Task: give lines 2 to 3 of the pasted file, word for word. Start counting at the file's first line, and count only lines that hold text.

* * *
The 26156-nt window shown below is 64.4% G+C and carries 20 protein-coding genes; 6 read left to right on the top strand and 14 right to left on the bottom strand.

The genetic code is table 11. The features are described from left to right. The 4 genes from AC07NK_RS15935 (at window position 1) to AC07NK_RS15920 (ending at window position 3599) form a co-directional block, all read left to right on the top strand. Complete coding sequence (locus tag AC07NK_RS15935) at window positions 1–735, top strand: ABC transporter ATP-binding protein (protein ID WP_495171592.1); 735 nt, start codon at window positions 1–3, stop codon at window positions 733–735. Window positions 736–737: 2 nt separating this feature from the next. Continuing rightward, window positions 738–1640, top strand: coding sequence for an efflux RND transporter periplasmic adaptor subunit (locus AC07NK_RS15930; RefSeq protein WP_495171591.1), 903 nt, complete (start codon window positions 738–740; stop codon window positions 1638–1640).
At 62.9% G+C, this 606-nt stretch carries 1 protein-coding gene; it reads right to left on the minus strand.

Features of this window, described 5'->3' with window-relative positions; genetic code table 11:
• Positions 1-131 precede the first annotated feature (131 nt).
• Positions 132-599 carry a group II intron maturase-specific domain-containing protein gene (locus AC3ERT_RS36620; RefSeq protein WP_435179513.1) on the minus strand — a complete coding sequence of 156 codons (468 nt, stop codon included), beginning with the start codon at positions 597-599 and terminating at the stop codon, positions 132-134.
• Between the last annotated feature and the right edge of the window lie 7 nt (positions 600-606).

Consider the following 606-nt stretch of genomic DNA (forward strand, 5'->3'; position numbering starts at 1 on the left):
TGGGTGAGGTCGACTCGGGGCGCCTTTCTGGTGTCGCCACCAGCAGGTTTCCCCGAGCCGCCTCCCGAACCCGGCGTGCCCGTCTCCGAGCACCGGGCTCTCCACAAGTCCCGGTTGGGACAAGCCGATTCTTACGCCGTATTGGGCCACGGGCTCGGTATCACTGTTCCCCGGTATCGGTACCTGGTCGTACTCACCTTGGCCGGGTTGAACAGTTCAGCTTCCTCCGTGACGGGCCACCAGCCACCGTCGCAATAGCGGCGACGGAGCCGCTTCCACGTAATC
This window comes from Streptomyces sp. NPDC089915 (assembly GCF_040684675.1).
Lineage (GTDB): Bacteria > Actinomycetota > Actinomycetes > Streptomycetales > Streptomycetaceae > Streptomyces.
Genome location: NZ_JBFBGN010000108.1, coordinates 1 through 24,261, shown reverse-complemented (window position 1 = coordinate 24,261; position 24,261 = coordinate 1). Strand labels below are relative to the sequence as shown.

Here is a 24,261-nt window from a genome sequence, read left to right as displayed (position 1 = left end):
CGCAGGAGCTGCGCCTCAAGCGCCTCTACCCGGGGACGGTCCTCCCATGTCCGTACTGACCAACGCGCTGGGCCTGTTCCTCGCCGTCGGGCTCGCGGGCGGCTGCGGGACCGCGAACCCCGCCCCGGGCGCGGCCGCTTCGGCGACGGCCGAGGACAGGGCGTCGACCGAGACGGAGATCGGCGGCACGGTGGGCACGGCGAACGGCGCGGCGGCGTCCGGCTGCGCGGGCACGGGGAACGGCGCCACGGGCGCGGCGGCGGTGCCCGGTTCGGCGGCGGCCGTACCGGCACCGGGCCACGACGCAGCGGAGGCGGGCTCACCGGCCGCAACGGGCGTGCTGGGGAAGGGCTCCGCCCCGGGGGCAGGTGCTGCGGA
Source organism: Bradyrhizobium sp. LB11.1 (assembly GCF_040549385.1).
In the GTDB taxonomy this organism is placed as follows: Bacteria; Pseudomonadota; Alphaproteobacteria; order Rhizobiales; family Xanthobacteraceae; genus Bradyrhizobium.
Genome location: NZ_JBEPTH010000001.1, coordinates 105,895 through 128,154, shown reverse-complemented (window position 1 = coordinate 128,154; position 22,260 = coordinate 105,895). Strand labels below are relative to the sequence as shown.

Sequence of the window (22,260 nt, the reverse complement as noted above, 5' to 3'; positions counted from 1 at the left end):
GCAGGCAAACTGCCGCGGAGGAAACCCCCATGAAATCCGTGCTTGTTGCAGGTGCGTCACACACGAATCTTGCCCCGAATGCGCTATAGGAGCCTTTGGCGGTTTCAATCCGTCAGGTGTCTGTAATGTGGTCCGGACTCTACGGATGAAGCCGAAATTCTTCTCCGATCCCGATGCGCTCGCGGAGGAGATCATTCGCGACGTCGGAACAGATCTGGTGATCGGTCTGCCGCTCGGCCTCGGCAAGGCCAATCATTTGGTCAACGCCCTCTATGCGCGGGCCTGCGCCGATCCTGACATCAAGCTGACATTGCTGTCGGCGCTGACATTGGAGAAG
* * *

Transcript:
The genetic code is table 11. The features are described from left to right. The 4 genes from AC07NK_RS15935 (at window position 1) to AC07NK_RS15920 (ending at window position 3599) form a co-directional block, all read left to right on the top strand. Complete coding sequence (locus tag AC07NK_RS15935) at window positions 1–735, top strand: ABC transporter ATP-binding protein (protein ID WP_495171592.1); 735 nt, start codon at window positions 1–3, stop codon at window positions 733–735. Window positions 736–737: 2 nt separating this feature from the next. Continuing rightward, window positions 738–1640, top strand: coding sequence for an efflux RND transporter periplasmic adaptor subunit (locus AC07NK_RS15930; RefSeq protein WP_495171591.1), 903 nt, complete (start codon window positions 738–740; stop codon window positions 1638–1640).
At 62.9% G+C, this 606-nt stretch carries 1 protein-coding gene; it reads right to left on the minus strand.